Much of the fun in traditional superhero stories is that they lean into their quirks. The characters are campy, the plot lines goopy. Simultaneously, these stories frequently deal tackle concepts that have real stakes — political unrest, economic decline, classism, poverty — especially since we, as readers, don’t consume media in a vacuum. Dean Haspiel‘s Ringo Award-winning The Red Hook series contains all of these elements, set against an unexpected background: a sentient Brooklyn protected by a reluctant, eponymous hero with a complicated and notorious history as a talented thief. In Starcross, the newest installment, this world is pushed to the brink.

We’ve previously covered The Red Hook here on The Beat, so this might all sound familiar. This series is really interesting and frankly, quite fun. Of course, it also has its flaws. The Red Hook’s attitude toward heroism shifts significantly after the death of his girlfriend, Ava, which perpetuates that Woman In the Fridge trope that seems almost inescapable in pop culture, especially comics. In the second volume, War Cry, she is resurrected as a human of mass destruction hosted by a teenage boy, creating an odd gender dynamic, among other things.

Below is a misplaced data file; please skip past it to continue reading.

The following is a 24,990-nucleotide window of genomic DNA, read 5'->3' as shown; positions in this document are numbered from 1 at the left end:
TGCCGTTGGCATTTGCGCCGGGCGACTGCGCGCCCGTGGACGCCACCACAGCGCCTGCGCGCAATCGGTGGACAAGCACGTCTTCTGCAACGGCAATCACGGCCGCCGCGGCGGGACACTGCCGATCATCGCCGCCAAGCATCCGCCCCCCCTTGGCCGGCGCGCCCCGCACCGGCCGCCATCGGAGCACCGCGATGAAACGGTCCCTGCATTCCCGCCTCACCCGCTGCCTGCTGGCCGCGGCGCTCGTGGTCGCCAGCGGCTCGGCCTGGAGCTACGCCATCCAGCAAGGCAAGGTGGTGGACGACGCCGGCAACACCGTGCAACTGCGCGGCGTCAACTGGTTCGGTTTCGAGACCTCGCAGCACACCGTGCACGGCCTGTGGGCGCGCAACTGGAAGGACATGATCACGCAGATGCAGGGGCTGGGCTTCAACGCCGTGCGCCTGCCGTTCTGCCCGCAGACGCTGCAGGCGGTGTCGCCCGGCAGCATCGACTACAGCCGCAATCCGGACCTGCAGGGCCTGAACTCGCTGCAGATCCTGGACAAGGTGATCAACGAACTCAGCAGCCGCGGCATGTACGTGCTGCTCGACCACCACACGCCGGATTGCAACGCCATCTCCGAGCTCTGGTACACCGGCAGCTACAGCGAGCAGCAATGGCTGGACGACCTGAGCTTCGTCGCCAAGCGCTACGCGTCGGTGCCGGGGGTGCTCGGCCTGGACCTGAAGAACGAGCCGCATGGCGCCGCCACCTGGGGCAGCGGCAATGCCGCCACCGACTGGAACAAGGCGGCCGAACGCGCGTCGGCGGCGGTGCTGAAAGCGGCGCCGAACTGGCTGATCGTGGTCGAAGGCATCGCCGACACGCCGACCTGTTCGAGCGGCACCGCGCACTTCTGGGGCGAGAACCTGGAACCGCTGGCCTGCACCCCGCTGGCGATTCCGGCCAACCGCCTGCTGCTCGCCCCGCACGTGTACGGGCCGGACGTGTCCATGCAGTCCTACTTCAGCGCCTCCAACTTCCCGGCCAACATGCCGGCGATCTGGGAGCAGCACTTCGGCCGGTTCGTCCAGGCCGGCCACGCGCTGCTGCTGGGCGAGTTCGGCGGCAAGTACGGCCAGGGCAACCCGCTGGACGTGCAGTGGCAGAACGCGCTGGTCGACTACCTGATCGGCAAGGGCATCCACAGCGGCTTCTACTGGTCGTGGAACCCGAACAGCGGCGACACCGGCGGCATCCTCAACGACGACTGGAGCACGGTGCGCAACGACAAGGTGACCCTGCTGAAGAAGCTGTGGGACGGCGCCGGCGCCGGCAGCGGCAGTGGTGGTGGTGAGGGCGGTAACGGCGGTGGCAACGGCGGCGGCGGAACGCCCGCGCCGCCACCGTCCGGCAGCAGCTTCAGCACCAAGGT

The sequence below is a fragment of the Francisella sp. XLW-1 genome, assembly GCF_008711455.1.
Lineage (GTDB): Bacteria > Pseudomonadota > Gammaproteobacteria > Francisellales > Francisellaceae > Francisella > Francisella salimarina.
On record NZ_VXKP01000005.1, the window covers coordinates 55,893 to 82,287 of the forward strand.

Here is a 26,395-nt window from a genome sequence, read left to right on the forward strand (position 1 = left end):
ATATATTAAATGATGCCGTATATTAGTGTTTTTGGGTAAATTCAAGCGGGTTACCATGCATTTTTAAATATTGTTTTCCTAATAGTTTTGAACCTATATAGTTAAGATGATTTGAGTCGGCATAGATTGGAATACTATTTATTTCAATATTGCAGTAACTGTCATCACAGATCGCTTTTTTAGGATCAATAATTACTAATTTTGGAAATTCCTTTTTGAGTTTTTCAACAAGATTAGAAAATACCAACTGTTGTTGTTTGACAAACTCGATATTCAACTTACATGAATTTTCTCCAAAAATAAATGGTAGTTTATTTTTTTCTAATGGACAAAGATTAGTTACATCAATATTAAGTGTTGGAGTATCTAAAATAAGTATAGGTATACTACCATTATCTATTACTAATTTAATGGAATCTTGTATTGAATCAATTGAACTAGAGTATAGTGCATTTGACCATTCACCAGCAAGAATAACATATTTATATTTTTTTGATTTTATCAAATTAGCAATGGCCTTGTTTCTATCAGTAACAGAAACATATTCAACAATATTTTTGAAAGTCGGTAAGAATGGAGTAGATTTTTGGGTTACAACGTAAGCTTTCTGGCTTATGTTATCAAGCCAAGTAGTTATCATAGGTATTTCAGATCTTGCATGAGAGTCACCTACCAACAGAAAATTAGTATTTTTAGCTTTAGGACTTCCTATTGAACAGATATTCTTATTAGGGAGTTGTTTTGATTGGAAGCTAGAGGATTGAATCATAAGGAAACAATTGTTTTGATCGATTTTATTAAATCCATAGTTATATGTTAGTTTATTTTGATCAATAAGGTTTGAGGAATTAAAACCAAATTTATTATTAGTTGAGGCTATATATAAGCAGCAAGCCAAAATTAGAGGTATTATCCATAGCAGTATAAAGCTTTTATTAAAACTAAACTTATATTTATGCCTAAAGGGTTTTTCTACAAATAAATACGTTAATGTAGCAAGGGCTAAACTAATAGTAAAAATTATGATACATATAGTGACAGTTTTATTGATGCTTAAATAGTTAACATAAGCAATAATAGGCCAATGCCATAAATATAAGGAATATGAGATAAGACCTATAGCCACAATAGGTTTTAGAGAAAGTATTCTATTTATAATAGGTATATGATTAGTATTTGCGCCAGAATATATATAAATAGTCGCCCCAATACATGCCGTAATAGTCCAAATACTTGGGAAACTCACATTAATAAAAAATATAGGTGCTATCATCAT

Now in its third volume, Starcross, War Cry’s presence takes on even steeper meaning. Here’s the full synopsis: “Starcross finds New Brooklyn on the eve of an ice age that will make all life on earth extinct. The only way to save the planet is for The Red Hook to ally with Sun Dog, find and rekindle romance with War Cry, confront the Omni-Gods, and give birth to a new dawn where only love can save the world!”

From the jump, Starcross is action-packed as it takes the reader into space and then crashing back to Earth. It also continues developing these characters and this world in unique and unexpected ways.

If The Red Hook sounds like your cup of tea, check it out on Webtoon today and stay tuned for further updates to Starcross every Wednesday.

Image Comics also published the first volume as a trade paperback in June of 2018 and the second volume, War Cry, hits shelves October 9. To keep up with Haspiel and his current projects, follow him on Twitter.

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